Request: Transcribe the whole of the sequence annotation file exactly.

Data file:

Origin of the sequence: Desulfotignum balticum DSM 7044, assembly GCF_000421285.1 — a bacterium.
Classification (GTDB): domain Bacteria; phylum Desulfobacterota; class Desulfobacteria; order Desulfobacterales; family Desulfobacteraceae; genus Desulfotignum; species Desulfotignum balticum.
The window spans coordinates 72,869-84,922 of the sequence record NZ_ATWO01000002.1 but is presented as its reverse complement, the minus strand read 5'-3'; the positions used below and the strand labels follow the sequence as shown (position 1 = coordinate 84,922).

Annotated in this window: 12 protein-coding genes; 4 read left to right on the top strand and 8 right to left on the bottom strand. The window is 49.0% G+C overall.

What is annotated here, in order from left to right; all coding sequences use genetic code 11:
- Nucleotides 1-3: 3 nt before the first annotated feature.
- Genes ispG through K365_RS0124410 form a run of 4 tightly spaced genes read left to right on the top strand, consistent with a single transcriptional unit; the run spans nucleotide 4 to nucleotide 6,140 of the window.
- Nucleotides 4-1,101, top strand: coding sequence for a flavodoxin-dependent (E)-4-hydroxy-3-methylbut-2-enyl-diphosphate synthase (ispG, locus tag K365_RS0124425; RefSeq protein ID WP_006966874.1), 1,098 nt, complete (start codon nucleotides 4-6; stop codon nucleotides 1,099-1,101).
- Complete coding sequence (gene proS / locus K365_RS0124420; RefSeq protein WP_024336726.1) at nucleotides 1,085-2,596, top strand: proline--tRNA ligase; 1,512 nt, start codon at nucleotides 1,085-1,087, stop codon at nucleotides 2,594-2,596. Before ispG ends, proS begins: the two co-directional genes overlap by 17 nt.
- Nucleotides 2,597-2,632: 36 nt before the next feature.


Origin of the sequence: Desulfotignum balticum DSM 7044, assembly GCF_000421285.1 — a bacterium.
Classification (GTDB): domain Bacteria; phylum Desulfobacterota; class Desulfobacteria; order Desulfobacterales; family Desulfobacteraceae; genus Desulfotignum; species Desulfotignum balticum.
The window spans coordinates 72,869-84,922 of the sequence record NZ_ATWO01000002.1 but is presented as its reverse complement, the minus strand read 5'-3'; the positions used below and the strand labels follow the sequence as shown (position 1 = coordinate 84,922).

Annotated in this window: 12 protein-coding genes; 4 read left to right on the top strand and 8 right to left on the bottom strand. The window is 49.0% G+C overall.

What is annotated here, in order from left to right; all coding sequences use genetic code 11:
- Nucleotides 1-3: 3 nt before the first annotated feature.
- Genes ispG through K365_RS0124410 form a run of 4 tightly spaced genes read left to right on the top strand, consistent with a single transcriptional unit; the run spans nucleotide 4 to nucleotide 6,140 of the window.
- Nucleotides 4-1,101, top strand: coding sequence for a flavodoxin-dependent (E)-4-hydroxy-3-methylbut-2-enyl-diphosphate synthase (ispG, locus tag K365_RS0124425; RefSeq protein ID WP_006966874.1), 1,098 nt, complete (start codon nucleotides 4-6; stop codon nucleotides 1,099-1,101).
- Complete coding sequence (gene proS / locus K365_RS0124420; RefSeq protein WP_024336726.1) at nucleotides 1,085-2,596, top strand: proline--tRNA ligase; 1,512 nt, start codon at nucleotides 1,085-1,087, stop codon at nucleotides 2,594-2,596. Before ispG ends, proS begins: the two co-directional genes overlap by 17 nt.
- Nucleotides 2,597-2,632: 36 nt before the next feature.